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Glycaemic Index, Insulin and healthy snacks.


Glycaemic Index

 

A diet with a low Glycaemic index or load is a safe and scientifically proven way to decrease chronic inflammation.

Chronic inflammation is considered a risk factor for diabetes and cardiovascular disease. It is also associated with certain cancers, the risk of dementia and more generally with increased mortality in the elderly.

It is therefore important to find natural ways to stop inflammatory processes. Several studies have shown that you can strongly modulate inflammation by choosing better carbohydrates. This is the principle of classifying carbohydrates according to their glycaemic index and their glycaemic load. Foods with a high glycaemic index, which are often processed and / or sugary, raise blood sugar excessively.

Eating fewer, smaller meals will decrease the frequency in which insulin is being released. This eating habit is one way to maintain insulin sensitivity and will help to prevent insulin resistance. Some other habits like limiting or avoiding processed carbohydrates, combined with exercising.

According to analysis of 60 studies : A diet with a low glycaemic index or load has significant anti-inflammatory effects, and not just in overweight and obese people. These effects of a GI diet are clearer than following advice from health authorities to increase the proportion of high-fiber foods or whole grain products. (The American Journal of Clinical Nutrition, 2014)

In 2018, researchers investigated the relationship between dietary inflammatory index (AII), glycaemic index, and glycaemic load in college students (who often have poor eating habits). The IIA indicates the inflammatory potential of food. It is based on all the inflammatory properties of food components. The IIA classifies an individual's diet on a scale from a maximum anti-inflammatory to a maximum pro-inflammatory. The closer the IIA is to 1, the more pro-inflammatory the diet.

The researchers analysed the eating habits of 110 students. Their results show that the more pro-inflammatory the diet, the higher the glycaemic index (GI). In other words, a diet with a high glycaemic index could contribute to chronic inflammation. High GI foods cause hyperglycaemia which itself causes oxidative stress and increases the production of pro-inflammatory cytokines. Given the role of hyperglycaemia on chronic inflammation, it is advisable to reduce blood sugar to decrease pro-inflammatorymechanisms.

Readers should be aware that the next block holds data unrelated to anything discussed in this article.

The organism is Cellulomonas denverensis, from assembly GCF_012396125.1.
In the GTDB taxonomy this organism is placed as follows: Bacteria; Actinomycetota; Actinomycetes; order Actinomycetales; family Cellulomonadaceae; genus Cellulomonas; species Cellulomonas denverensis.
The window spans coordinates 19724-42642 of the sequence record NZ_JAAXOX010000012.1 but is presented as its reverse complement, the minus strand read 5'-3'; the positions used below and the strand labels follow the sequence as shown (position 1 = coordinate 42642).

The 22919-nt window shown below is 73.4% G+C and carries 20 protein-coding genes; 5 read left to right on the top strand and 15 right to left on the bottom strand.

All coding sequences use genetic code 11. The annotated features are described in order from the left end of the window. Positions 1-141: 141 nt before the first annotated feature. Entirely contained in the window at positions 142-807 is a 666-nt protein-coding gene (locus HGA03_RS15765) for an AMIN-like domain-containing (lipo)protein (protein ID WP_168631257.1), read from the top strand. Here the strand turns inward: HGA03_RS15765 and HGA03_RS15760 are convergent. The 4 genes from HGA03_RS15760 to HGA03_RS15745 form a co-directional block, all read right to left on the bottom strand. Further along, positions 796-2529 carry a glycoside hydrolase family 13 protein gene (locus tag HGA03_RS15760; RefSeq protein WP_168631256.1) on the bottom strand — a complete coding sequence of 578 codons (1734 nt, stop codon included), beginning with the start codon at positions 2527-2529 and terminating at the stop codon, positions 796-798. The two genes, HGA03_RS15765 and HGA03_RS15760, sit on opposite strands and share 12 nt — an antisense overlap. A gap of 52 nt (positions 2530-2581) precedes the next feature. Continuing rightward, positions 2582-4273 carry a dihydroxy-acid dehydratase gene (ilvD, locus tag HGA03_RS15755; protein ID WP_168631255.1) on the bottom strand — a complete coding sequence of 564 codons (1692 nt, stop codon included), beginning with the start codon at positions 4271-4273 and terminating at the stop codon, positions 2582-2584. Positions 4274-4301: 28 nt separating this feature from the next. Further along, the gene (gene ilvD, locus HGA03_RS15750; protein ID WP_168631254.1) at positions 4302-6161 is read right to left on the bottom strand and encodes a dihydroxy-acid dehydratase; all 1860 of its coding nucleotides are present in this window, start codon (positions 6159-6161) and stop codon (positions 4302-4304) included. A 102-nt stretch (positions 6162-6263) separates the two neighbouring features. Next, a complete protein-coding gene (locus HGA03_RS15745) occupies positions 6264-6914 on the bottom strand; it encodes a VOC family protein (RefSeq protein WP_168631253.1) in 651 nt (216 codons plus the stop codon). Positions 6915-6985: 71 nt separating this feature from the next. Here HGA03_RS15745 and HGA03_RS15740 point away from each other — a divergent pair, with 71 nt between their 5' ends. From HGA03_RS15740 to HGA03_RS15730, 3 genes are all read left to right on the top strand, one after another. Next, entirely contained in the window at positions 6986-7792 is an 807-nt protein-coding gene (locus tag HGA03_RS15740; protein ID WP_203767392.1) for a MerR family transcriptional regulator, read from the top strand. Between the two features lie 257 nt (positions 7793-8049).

(https://www.ncbi.nlm.nih.gov/pmc/articles/PMC5852758/, 2018)

A low glycaemic index diet is a great, science-backed way to decrease inflammation. A diet with poor quality carbohydrates (starches, refined flour, processed foods, sugar, etc.), with a high glycaemic index, increases blood sugar significantly, which leads to the production of nitric oxide, which is transformed into a free radical called superoxide. The association between nitrogen monoxide and superoxide gives rise to a powerful oxidant, peroxynitrite. Thus, a high glycaemic index diet contributes to oxidative stress and inflammation.

More generally, an anti-inflammatory diet contains a lot of low glycaemic fruits and vegetables that will not spike the blood sugar right after consumption. Omega-3s also have anti-inflammatory properties, so choose fatty fish, nuts.

The low glycaemic diet is not to prevent you from having tasty treats or deprive you from eating what you love.

Snacking has the potential to raise your insulin too frequently or even causing insulin resistance. You can limit your insulin response each time you eat or gaze by choosing healthier snacks.

The best way to limit insulin spikes, is by avoiding the sugar and other simple carbohydrates. Finally, it is important to do any type of physical activity and sport. It help decrease inflammation.

 

References:

 

 

  1. https://academic.oup.com/ajcn/article/99/4/813/4637862

  2. The American Journal of Clinical Nutrition, Volume 99, Issue 4, April 2014, Pages 813–833,

  3. https://www.ncbi.nlm.nih.gov/pmc/articles/PMC5852758/ ( Lower Dietary Inflammatory Index Scores Are Associated with Lower Glycaemic Index Scores among College Students)


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